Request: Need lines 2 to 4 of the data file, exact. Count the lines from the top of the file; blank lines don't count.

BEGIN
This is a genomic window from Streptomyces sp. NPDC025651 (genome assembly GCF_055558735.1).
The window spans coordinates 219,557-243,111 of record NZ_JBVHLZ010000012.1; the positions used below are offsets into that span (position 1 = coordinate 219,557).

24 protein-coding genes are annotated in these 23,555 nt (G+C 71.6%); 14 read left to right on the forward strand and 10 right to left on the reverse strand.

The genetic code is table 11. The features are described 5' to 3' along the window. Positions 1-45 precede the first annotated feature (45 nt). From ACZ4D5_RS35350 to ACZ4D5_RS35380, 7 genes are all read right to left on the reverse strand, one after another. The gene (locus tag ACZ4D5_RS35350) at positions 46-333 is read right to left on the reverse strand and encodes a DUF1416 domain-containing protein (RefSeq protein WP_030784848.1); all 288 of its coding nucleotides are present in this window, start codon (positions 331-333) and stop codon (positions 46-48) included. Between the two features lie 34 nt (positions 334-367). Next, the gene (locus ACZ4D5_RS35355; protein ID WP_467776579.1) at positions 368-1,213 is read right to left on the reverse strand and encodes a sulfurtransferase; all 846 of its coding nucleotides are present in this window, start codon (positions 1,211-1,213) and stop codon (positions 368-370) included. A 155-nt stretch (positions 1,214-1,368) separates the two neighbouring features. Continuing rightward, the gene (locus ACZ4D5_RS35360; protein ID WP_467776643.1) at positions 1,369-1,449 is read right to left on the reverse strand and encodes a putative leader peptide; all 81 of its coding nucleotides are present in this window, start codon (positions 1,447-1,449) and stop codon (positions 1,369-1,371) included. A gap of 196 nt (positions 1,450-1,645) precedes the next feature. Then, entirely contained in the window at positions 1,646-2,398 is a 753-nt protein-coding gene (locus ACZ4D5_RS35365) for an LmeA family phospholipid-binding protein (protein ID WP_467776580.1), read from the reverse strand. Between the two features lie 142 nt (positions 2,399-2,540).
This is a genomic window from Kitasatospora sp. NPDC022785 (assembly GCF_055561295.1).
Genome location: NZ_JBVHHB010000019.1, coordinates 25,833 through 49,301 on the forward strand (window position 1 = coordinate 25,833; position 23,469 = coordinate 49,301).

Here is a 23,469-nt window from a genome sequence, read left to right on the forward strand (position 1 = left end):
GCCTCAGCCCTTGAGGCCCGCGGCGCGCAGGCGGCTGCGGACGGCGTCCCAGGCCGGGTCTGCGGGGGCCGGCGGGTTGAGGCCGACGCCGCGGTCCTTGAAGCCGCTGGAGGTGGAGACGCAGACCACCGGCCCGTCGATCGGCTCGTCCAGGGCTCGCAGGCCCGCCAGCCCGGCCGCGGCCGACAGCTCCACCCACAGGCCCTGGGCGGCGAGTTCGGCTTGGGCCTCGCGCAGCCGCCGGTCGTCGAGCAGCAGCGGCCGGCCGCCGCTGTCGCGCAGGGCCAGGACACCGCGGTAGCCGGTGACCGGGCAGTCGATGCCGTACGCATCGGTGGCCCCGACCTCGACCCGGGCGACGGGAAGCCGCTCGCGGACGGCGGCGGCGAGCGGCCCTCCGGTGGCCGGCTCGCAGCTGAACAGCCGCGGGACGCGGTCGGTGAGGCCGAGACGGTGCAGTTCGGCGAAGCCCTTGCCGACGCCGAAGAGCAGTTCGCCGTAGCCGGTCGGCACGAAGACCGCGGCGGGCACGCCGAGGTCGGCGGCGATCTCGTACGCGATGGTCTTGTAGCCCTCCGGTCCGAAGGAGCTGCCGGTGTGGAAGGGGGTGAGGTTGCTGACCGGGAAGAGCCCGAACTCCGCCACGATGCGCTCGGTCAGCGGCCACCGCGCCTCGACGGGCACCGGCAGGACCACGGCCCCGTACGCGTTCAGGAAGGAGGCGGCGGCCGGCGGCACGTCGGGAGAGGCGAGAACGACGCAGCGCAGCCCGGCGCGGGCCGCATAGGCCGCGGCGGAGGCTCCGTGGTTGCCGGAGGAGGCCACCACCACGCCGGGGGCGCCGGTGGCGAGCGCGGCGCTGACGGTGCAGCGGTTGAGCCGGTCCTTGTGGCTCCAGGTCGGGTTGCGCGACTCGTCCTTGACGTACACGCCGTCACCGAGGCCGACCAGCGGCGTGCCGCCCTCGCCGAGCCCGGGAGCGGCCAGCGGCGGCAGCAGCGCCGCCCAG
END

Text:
The window spans coordinates 219,557-243,111 of record NZ_JBVHLZ010000012.1; the positions used below are offsets into that span (position 1 = coordinate 219,557).

24 protein-coding genes are annotated in these 23,555 nt (G+C 71.6%); 14 read left to right on the forward strand and 10 right to left on the reverse strand.

The genetic code is table 11. The features are described 5' to 3' along the window. Positions 1-45 precede the first annotated feature (45 nt). From ACZ4D5_RS35350 to ACZ4D5_RS35380, 7 genes are all read right to left on the reverse strand, one after another. The gene (locus tag ACZ4D5_RS35350) at positions 46-333 is read right to left on the reverse strand and encodes a DUF1416 domain-containing protein (RefSeq protein WP_030784848.1); all 288 of its coding nucleotides are present in this window, start codon (positions 331-333) and stop codon (positions 46-48) included. Between the two features lie 34 nt (positions 334-367). Next, the gene (locus ACZ4D5_RS35355; protein ID WP_467776579.1) at positions 368-1,213 is read right to left on the reverse strand and encodes a sulfurtransferase; all 846 of its coding nucleotides are present in this window, start codon (positions 1,211-1,213) and stop codon (positions 368-370) included. A 155-nt stretch (positions 1,214-1,368) separates the two neighbouring features. Continuing rightward, the gene (locus ACZ4D5_RS35360; protein ID WP_467776643.1) at positions 1,369-1,449 is read right to left on the reverse strand and encodes a putative leader peptide; all 81 of its coding nucleotides are present in this window, start codon (positions 1,447-1,449) and stop codon (positions 1,369-1,371) included. A gap of 196 nt (positions 1,450-1,645) precedes the next feature. Then, entirely contained in the window at positions 1,646-2,398 is a 753-nt protein-coding gene (locus ACZ4D5_RS35365) for an LmeA family phospholipid-binding protein (protein ID WP_467776580.1), read from the reverse strand. Between the two features lie 142 nt (positions 2,399-2,540).